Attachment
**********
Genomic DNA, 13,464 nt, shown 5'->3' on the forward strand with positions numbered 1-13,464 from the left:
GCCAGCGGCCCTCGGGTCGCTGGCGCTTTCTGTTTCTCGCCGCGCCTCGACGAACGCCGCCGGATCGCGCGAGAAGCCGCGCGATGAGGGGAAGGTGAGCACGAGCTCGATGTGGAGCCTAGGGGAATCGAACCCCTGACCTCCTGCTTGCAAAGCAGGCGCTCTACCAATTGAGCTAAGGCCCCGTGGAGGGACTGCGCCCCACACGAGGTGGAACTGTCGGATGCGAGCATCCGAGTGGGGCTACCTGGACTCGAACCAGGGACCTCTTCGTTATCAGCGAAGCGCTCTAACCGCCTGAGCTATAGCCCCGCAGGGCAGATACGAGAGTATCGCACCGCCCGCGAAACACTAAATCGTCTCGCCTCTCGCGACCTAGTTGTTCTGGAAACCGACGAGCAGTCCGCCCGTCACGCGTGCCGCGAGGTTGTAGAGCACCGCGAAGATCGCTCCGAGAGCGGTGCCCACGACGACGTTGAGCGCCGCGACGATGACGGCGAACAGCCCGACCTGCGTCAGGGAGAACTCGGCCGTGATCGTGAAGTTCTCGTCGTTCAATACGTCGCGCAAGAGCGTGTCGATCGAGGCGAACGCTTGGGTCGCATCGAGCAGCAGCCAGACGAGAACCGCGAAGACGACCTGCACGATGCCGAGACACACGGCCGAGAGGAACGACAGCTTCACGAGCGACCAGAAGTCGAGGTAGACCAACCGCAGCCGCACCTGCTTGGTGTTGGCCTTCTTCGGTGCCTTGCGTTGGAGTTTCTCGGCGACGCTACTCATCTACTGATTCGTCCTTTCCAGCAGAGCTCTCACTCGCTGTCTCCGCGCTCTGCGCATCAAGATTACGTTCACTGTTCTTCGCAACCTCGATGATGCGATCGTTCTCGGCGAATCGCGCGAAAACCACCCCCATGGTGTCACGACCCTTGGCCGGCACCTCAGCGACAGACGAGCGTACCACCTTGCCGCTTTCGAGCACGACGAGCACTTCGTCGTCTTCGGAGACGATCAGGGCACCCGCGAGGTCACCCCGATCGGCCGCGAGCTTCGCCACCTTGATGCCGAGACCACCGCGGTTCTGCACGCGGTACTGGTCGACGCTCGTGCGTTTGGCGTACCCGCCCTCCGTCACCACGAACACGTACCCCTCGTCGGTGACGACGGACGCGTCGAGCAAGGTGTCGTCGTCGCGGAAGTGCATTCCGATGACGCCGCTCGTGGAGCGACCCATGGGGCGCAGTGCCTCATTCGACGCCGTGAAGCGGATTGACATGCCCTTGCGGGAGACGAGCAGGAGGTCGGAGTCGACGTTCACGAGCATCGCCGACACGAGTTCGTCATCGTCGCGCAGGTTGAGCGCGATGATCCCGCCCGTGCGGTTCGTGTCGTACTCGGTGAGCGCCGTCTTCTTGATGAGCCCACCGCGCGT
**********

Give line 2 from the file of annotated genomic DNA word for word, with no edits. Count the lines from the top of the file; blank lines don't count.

GCCAGCGGCCCTCGGGTCGCTGGCGCTTTCTGTTTCTCGCCGCGCCTCGACGAACGCCGCCGGATCGCGCGAGAAGCCGCGCGATGAGGGGAAGGTGAGCACGAGCTCGATGTGGAGCCTAGGGGAATCGAACCCCTGACCTCCTGCTTGCAAAGCAGGCGCTCTACCAATTGAGCTAAGGCCCCGTGGAGGGACTGCGCCCCACACGAGGTGGAACTGTCGGATGCGAGCATCCGAGTGGGGCTACCTGGACTCGAACCAGGGACCTCTTCGTTATCAGCGAAGCGCTCTAACCGCCTGAGCTATAGCCCCGCAGGGCAGATACGAGAGTATCGCACCGCCCGCGAAACACTAAATCGTCTCGCCTCTCGCGACCTAGTTGTTCTGGAAACCGACGAGCAGTCCGCCCGTCACGCGTGCCGCGAGGTTGTAGAGCACCGCGAAGATCGCTCCGAGAGCGGTGCCCACGACGACGTTGAGCGCCGCGACGATGACGGCGAACAGCCCGACCTGCGTCAGGGAGAACTCGGCCGTGATCGTGAAGTTCTCGTCGTTCAATACGTCGCGCAAGAGCGTGTCGATCGAGGCGAACGCTTGGGTCGCATCGAGCAGCAGCCAGACGAGAACCGCGAAGACGACCTGCACGATGCCGAGACACACGGCCGAGAGGAACGACAGCTTCACGAGCGACCAGAAGTCGAGGTAGACCAACCGCAGCCGCACCTGCTTGGTGTTGGCCTTCTTCGGTGCCTTGCGTTGGAGTTTCTCGGCGACGCTACTCATCTACTGATTCGTCCTTTCCAGCAGAGCTCTCACTCGCTGTCTCCGCGCTCTGCGCATCAAGATTACGTTCACTGTTCTTCGCAACCTCGATGATGCGATCGTTCTCGGCGAATCGCGCGAAAACCACCCCCATGGTGTCACGACCCTTGGCCGGCACCTCAGCGACAGACGAGCGTACCACCTTGCCGCTTTCGAGCACGACGAGCACTTCGTCGTCTTCGGAGACGATCAGGGCACCCGCGAGGTCACCCCGATCGGCCGCGAGCTTCGCCACCTTGATGCCGAGACCACCGCGGTTCTGCACGCGGTACTGGTCGACGCTCGTGCGTTTGGCGTACCCGCCCTCCGTCACCACGAACACGTACCCCTCGTCGGTGACGACGGACGCGTCGAGCAAGGTGTCGTCGTCGCGGAAGTGCATTCCGATGACGCCGCTCGTGGAGCGACCCATGGGGCGCAGTGCCTCATTCGACGCCGTGAAGCGGATTGACATGCCCTTGCGGGAGACGAGCAGGAGGTCGGAGTCGACGTTCACGAGCATCGCCGACACGAGTTCGTCATCGTCGCGCAGGTTGAGCGCGATGATCCCGCCCGTGCGGTTCGTGTCGTACTCGGTGAGCGCCGTCTTCTTGATGAGCCCACCGCGCGT